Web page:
Salmon have interesting migration and reproduction habits. They’re born upstream in rivers, in gravel beds. They spend most of their developmental years in those rivers, but by adulthood, the fish swim downstream, making their way to the ocean. While swimming in the Atlantic or Pacific, these adult salmon eat and swim until its time to spawn. At that point, the fish head back to the rivers (often the river from which they came) and swim upstream until they reach the gravel bed, start the next generation of salmon, and die.
Ecologically, this return to the river is important — the deceased fish brings vital nutrients from the ocean back upstream, and in most other cases, those nutrients wouldn’t ever find their way there. Unfortunately, humans have a tendency to get in the way: we build dams, holding back rivers and blocking the path of the spawning fish. We’ve come up with some work-arounds, the most common of which fish ladders, which run alongside dams, allowing fish to swim upstream; Wikipedia’s explanation, here, has a lot of great pictures. But those are expensive and often take a long time to build, so researchers are looking for other solutions.
Such as shooting fish out of a cannon.
Okay, it’s not really a cannon — it’s more akin to a pneumatic tube, to be fair. But “salmon cannon” sounds much better, right?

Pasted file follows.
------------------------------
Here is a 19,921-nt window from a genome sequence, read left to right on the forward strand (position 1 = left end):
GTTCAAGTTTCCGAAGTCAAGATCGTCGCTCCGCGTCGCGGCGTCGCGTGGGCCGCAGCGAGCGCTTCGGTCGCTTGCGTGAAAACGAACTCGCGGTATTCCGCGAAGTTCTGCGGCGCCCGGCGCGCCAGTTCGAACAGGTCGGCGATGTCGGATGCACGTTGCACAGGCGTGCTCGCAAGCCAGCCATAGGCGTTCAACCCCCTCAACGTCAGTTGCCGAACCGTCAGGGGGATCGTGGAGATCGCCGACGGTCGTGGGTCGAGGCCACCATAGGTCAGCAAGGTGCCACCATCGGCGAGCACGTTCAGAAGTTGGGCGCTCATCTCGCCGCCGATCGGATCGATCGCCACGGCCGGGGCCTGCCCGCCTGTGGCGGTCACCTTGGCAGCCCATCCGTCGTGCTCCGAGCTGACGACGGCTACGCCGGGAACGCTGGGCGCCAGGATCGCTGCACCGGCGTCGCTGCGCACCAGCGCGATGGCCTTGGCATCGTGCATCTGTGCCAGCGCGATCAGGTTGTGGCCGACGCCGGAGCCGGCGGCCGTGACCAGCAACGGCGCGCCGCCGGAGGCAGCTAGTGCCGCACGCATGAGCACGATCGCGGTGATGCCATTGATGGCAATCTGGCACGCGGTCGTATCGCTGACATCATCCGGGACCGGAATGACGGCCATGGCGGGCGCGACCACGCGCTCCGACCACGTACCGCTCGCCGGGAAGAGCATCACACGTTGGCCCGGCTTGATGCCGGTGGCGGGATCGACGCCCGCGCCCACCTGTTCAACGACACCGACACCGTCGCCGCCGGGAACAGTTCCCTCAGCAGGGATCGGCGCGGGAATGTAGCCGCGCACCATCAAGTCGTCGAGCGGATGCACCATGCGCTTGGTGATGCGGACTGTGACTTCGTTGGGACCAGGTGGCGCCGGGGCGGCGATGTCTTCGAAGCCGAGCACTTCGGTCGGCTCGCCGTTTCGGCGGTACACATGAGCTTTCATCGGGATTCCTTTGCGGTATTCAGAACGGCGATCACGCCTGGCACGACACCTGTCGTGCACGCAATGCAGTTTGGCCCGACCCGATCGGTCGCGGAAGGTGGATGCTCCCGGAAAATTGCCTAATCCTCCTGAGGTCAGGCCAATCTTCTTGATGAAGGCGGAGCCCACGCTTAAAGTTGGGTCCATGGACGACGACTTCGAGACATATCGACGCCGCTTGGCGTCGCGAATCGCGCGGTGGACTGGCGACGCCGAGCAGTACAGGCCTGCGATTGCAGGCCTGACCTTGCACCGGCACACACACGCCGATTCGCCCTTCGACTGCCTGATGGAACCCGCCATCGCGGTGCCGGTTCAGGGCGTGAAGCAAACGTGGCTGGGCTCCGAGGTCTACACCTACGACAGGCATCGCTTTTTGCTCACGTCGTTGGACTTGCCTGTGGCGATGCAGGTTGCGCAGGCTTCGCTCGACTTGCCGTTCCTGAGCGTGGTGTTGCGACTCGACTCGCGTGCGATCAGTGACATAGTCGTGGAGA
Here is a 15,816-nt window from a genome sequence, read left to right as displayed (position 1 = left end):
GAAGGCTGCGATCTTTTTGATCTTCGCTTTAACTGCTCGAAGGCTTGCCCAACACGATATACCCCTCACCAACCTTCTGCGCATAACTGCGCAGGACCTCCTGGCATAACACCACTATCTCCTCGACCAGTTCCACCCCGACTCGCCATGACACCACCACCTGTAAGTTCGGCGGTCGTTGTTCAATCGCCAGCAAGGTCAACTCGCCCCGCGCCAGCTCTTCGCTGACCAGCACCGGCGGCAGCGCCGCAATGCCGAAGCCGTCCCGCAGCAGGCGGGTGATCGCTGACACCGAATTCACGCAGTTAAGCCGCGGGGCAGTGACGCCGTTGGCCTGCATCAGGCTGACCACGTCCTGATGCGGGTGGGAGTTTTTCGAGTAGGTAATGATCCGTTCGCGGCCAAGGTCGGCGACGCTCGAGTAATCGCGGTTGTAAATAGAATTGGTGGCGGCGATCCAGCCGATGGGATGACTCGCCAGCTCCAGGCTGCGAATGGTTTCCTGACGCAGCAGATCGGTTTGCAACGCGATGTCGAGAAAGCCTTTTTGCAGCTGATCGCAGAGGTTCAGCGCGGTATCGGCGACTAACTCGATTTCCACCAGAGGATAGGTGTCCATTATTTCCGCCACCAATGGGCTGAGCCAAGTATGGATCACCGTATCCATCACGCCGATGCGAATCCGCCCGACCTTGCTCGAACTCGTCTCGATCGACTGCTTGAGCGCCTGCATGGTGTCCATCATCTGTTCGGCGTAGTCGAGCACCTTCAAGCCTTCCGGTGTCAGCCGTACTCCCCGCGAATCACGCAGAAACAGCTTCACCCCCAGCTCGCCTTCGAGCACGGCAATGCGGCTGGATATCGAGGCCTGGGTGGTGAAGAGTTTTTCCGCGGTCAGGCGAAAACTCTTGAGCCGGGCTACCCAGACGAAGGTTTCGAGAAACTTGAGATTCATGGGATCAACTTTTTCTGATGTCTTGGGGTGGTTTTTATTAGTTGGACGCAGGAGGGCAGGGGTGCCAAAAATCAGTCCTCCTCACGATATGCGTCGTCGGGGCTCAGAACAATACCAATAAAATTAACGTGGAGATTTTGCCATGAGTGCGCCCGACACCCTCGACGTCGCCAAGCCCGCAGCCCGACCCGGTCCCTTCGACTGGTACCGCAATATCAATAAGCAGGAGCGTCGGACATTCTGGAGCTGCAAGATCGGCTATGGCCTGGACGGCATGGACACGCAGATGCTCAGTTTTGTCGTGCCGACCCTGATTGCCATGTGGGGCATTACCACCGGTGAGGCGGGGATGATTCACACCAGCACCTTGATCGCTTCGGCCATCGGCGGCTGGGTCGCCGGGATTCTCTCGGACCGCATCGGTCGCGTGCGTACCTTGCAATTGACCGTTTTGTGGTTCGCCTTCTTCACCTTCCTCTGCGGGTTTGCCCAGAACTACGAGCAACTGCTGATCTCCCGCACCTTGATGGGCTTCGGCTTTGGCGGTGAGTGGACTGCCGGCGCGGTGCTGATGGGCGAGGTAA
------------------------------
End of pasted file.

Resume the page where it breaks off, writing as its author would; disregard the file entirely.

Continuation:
The cannon, created by a company called “Whooshh Innovations,” a Washington-based company dedicated using such methods of transportation in various new contexts. Transporting fish above dams seemed like a good use, so they built a set of prototypes. Here’a video of the cannon in action — the gif above comes from it (via io9):
The salmon cannon can transport a fish up to 250 feet (with a 100 foot incline), according to NPR, at speeds approaching 22 miles per hour — that’s about a eight second trip for the fish. Mental Floss reports that the tubes can transport 40 fish per minute, which is apparently a lot. It is still highly experimental, but it has promise: officials are already testing it out in hopes that it works.
From the Archives: Off the Hook: Technology + fishing + crime = a fun story with a punny headline.
Related: The best book about fish ever written.